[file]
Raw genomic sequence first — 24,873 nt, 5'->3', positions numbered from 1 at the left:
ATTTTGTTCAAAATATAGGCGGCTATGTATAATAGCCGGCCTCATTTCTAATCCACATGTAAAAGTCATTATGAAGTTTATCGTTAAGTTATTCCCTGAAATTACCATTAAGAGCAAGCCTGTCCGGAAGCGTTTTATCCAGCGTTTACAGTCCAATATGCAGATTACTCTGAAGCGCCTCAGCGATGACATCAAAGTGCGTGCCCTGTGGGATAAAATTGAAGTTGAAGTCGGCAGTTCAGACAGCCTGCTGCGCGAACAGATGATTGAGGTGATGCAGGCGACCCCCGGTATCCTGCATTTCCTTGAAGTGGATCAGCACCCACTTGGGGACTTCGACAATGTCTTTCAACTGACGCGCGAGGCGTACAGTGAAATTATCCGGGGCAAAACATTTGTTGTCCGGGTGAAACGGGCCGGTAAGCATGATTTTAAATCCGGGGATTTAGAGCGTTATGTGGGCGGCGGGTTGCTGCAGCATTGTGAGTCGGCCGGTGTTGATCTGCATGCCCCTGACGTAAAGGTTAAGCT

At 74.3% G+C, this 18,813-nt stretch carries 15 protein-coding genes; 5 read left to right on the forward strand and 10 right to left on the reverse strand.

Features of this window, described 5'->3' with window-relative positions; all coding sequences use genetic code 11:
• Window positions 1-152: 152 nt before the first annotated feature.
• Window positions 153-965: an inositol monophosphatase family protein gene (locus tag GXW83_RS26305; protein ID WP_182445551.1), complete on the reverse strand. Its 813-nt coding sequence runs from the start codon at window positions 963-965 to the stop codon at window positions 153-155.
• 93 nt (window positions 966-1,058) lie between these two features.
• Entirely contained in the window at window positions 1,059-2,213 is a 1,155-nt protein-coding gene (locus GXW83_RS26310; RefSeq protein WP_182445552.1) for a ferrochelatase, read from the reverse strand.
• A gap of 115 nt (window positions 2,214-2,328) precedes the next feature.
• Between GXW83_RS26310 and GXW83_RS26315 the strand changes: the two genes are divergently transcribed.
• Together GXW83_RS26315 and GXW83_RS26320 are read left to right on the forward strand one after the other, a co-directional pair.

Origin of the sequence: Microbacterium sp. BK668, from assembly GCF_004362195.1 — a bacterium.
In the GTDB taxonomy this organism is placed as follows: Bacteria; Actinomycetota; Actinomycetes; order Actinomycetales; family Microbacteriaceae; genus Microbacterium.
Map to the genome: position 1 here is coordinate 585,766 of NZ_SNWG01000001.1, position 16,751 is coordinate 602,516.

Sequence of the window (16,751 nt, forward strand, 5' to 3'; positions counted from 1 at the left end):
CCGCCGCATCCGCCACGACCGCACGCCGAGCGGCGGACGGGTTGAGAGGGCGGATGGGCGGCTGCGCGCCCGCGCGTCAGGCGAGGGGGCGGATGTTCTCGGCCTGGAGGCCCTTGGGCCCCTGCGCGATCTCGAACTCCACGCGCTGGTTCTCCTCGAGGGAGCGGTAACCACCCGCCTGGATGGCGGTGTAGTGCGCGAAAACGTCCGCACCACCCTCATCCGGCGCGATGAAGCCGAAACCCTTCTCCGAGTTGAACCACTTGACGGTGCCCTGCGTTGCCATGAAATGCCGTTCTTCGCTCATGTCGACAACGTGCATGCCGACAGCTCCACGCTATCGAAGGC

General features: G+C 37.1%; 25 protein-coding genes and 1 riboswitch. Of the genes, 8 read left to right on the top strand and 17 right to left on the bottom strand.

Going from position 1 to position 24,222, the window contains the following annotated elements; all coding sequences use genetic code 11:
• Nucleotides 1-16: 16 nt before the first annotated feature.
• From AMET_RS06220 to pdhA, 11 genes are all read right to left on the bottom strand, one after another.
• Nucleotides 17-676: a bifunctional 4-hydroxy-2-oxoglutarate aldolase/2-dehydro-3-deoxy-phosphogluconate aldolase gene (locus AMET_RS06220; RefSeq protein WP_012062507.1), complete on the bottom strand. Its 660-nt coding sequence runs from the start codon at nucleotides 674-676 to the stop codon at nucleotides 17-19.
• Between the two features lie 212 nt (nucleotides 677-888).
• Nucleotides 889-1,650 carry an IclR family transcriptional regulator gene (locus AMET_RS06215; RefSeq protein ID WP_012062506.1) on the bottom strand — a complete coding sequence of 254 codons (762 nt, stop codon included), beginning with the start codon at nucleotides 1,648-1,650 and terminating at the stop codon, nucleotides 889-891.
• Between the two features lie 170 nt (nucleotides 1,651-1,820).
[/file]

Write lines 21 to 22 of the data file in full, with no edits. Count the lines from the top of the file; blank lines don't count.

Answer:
• Nucleotides 17-676: a bifunctional 4-hydroxy-2-oxoglutarate aldolase/2-dehydro-3-deoxy-phosphogluconate aldolase gene (locus AMET_RS06220; RefSeq protein WP_012062507.1), complete on the bottom strand. Its 660-nt coding sequence runs from the start codon at nucleotides 674-676 to the stop codon at nucleotides 17-19.
• Between the two features lie 212 nt (nucleotides 677-888).